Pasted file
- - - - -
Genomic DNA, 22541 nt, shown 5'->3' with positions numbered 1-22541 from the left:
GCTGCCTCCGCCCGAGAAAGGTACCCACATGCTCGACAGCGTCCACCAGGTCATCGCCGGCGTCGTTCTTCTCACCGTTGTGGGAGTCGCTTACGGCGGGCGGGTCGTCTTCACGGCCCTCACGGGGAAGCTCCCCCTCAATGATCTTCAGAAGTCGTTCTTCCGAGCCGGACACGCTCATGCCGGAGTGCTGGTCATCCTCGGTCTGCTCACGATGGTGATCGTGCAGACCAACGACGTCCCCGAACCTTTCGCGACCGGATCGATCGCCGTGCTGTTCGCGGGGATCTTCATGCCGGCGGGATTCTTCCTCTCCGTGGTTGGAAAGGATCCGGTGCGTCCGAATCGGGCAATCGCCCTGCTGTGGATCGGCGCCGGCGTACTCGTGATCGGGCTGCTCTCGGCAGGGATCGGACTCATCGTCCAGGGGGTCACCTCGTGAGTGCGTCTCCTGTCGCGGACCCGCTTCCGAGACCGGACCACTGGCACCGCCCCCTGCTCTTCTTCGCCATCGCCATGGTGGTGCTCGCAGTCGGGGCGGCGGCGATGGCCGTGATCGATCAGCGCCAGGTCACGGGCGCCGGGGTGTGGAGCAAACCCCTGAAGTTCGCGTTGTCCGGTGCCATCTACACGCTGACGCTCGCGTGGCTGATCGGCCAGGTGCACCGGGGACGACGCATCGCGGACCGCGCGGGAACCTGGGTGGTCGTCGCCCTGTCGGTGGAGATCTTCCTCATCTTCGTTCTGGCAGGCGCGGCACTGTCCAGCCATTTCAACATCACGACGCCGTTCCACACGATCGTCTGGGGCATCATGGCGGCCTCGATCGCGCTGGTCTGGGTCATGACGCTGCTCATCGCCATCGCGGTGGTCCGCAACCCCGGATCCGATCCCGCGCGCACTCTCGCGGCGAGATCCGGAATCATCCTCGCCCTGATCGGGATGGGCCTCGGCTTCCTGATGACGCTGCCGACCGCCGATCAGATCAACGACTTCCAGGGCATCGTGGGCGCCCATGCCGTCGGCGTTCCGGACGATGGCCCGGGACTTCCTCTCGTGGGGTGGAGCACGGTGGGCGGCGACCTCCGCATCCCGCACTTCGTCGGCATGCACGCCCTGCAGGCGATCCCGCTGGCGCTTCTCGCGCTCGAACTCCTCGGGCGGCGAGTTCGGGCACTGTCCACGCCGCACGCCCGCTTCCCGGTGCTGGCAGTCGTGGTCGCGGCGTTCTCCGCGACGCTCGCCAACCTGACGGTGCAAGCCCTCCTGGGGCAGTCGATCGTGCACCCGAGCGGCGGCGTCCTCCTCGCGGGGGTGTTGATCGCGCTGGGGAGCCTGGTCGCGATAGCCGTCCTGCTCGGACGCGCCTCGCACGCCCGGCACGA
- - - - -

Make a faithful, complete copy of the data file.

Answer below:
Genomic DNA, 22541 nt, shown 5'->3' with positions numbered 1-22541 from the left:
GCTGCCTCCGCCCGAGAAAGGTACCCACATGCTCGACAGCGTCCACCAGGTCATCGCCGGCGTCGTTCTTCTCACCGTTGTGGGAGTCGCTTACGGCGGGCGGGTCGTCTTCACGGCCCTCACGGGGAAGCTCCCCCTCAATGATCTTCAGAAGTCGTTCTTCCGAGCCGGACACGCTCATGCCGGAGTGCTGGTCATCCTCGGTCTGCTCACGATGGTGATCGTGCAGACCAACGACGTCCCCGAACCTTTCGCGACCGGATCGATCGCCGTGCTGTTCGCGGGGATCTTCATGCCGGCGGGATTCTTCCTCTCCGTGGTTGGAAAGGATCCGGTGCGTCCGAATCGGGCAATCGCCCTGCTGTGGATCGGCGCCGGCGTACTCGTGATCGGGCTGCTCTCGGCAGGGATCGGACTCATCGTCCAGGGGGTCACCTCGTGAGTGCGTCTCCTGTCGCGGACCCGCTTCCGAGACCGGACCACTGGCACCGCCCCCTGCTCTTCTTCGCCATCGCCATGGTGGTGCTCGCAGTCGGGGCGGCGGCGATGGCCGTGATCGATCAGCGCCAGGTCACGGGCGCCGGGGTGTGGAGCAAACCCCTGAAGTTCGCGTTGTCCGGTGCCATCTACACGCTGACGCTCGCGTGGCTGATCGGCCAGGTGCACCGGGGACGACGCATCGCGGACCGCGCGGGAACCTGGGTGGTCGTCGCCCTGTCGGTGGAGATCTTCCTCATCTTCGTTCTGGCAGGCGCGGCACTGTCCAGCCATTTCAACATCACGACGCCGTTCCACACGATCGTCTGGGGCATCATGGCGGCCTCGATCGCGCTGGTCTGGGTCATGACGCTGCTCATCGCCATCGCGGTGGTCCGCAACCCCGGATCCGATCCCGCGCGCACTCTCGCGGCGAGATCCGGAATCATCCTCGCCCTGATCGGGATGGGCCTCGGCTTCCTGATGACGCTGCCGACCGCCGATCAGATCAACGACTTCCAGGGCATCGTGGGCGCCCATGCCGTCGGCGTTCCGGACGATGGCCCGGGACTTCCTCTCGTGGGGTGGAGCACGGTGGGCGGCGACCTCCGCATCCCGCACTTCGTCGGCATGCACGCCCTGCAGGCGATCCCGCTGGCGCTTCTCGCGCTCGAACTCCTCGGGCGGCGAGTTCGGGCACTGTCCACGCCGCACGCCCGCTTCCCGGTGCTGGCAGTCGTGGTCGCGGCGTTCTCCGCGACGCTCGCCAACCTGACGGTGCAAGCCCTCCTGGGGCAGTCGATCGTGCACCCGAGCGGCGGCGTCCTCCTCGCGGGGGTGTTGATCGCGCTGGGGAGCCTGGTCGCGATAGCCGTCCTGCTCGGACGCGCCTCGCACGCCCGGCACGA